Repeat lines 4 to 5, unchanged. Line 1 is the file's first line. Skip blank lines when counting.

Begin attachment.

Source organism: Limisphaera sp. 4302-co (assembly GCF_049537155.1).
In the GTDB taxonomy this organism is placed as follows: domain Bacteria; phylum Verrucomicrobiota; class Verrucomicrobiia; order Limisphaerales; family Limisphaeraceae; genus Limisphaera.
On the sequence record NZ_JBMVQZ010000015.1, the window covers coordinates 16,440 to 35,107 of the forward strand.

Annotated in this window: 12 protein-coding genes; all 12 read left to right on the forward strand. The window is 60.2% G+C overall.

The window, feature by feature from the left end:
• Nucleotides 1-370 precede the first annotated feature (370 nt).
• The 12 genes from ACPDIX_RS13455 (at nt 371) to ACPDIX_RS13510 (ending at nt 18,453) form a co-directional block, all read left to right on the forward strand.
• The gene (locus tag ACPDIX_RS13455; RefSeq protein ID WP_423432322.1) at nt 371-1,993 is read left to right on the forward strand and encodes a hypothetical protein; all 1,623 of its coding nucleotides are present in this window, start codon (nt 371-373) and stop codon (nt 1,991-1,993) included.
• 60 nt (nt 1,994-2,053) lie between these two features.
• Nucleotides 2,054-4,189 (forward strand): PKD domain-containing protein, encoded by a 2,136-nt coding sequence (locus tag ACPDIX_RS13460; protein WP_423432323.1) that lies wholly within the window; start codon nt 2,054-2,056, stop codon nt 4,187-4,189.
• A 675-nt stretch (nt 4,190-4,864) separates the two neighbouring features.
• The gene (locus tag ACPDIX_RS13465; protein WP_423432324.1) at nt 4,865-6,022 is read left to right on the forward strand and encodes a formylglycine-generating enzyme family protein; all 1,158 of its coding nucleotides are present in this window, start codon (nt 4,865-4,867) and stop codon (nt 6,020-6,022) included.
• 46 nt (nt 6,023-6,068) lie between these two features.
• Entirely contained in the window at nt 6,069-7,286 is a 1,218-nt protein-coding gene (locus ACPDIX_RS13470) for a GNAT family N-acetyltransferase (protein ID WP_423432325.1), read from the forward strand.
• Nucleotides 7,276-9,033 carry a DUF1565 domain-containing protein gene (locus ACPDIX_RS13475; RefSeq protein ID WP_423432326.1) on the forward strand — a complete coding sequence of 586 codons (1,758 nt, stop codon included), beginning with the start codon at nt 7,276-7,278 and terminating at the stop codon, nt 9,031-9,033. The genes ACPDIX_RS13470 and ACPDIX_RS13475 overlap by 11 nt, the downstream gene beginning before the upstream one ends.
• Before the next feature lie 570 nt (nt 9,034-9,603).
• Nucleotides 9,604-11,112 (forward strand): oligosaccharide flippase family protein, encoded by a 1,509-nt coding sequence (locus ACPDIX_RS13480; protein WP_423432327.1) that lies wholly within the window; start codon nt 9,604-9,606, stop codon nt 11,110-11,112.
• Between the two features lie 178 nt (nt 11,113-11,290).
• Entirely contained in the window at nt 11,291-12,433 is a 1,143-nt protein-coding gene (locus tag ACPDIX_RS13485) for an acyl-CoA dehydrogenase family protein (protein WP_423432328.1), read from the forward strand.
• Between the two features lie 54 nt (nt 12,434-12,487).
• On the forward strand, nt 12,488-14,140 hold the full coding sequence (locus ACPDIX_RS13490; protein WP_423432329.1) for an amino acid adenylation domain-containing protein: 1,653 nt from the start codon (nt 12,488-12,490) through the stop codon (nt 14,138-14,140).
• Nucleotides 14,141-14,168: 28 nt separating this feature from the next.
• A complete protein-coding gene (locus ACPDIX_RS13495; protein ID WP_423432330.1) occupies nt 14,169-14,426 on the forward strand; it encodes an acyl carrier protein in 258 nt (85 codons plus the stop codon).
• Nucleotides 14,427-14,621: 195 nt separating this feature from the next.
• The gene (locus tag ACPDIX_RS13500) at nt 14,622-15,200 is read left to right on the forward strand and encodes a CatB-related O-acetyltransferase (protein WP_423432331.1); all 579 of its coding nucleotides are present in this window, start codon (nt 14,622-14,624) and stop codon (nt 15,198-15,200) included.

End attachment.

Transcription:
Annotated in this window: 12 protein-coding genes; all 12 read left to right on the forward strand. The window is 60.2% G+C overall.

The window, feature by feature from the left end: